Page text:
Nonpoint source pollution is caused by rainfall or snowmelt moving over and through the ground. As the runoff moves, it picks up and carries away natural and human-made pollutants, finally depositing them into lakes, rivers, wetlands, coastal waters and ground waters.
Nonpoint source pollution comes from oil, pet waste, pesticide, herbicide, fertilizer, road salt, bacteria, sediment, and any other contaminant that ends up on the ground naturally or from human activity. Rainwater and snowmelt picks up these contaminants as it washes over yards, sidewalks, driveways, parking lots, and fields and deposits them into Indiana’s lakes and streams as nonpoint source pollution.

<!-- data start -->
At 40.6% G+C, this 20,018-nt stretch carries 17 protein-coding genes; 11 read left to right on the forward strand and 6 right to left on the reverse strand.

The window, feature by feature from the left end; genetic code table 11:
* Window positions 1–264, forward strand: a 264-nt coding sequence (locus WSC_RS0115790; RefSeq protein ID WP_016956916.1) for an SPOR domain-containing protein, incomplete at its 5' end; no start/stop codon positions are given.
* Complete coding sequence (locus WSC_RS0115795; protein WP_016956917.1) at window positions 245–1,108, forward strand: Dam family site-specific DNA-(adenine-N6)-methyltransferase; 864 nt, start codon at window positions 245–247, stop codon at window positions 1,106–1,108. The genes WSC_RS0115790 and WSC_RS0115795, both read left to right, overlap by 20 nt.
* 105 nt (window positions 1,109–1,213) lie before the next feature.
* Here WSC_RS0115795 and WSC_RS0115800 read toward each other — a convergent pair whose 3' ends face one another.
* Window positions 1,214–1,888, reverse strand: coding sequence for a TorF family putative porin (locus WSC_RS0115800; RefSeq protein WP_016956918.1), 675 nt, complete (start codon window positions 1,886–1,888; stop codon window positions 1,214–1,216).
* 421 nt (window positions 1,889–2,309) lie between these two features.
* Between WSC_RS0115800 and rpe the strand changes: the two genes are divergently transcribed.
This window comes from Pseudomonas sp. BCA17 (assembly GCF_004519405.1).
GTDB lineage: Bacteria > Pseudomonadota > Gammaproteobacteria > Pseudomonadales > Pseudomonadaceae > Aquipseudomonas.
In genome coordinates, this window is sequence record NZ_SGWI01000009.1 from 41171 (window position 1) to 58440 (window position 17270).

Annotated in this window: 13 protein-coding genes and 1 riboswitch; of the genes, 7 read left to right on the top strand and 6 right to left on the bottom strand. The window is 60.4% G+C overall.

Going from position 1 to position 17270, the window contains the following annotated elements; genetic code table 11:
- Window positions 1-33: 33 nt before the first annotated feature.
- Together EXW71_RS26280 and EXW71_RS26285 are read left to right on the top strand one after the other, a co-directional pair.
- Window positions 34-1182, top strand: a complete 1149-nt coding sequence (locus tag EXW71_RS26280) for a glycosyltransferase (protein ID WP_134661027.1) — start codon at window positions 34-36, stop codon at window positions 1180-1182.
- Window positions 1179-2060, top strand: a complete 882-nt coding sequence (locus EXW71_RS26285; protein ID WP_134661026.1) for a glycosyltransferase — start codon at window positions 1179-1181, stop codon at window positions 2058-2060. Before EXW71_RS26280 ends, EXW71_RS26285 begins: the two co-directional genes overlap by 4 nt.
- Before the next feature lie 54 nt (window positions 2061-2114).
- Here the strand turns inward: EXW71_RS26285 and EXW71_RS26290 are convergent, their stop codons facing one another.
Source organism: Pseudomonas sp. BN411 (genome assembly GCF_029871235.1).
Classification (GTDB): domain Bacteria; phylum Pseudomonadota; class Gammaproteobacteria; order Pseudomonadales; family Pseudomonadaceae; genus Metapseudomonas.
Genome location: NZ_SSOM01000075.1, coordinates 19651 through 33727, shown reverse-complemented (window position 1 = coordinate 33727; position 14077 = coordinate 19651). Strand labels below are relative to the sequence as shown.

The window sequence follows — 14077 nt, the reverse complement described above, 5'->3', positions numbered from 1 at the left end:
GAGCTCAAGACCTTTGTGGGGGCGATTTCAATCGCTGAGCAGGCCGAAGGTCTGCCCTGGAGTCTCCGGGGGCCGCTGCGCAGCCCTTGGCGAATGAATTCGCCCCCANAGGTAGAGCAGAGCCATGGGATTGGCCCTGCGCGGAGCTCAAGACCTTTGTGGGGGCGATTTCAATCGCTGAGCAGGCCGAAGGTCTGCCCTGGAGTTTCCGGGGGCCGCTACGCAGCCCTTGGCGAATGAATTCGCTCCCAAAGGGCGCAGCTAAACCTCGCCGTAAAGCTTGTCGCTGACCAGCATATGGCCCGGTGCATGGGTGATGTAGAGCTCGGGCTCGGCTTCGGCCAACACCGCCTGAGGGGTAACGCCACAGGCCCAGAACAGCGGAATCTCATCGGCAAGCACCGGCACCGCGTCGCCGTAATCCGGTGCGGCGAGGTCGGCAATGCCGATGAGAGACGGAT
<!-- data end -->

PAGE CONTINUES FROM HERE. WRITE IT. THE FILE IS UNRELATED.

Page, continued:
Related Journals of Nonpoint Source Pollution
International Journal of Waste Resources, Advances in Recycling & Waste Management, Journal of Industrial Pollution Control, Journal of The American Water Resources Association, Journal of Environmental Quality, Lake and Reservoir Management.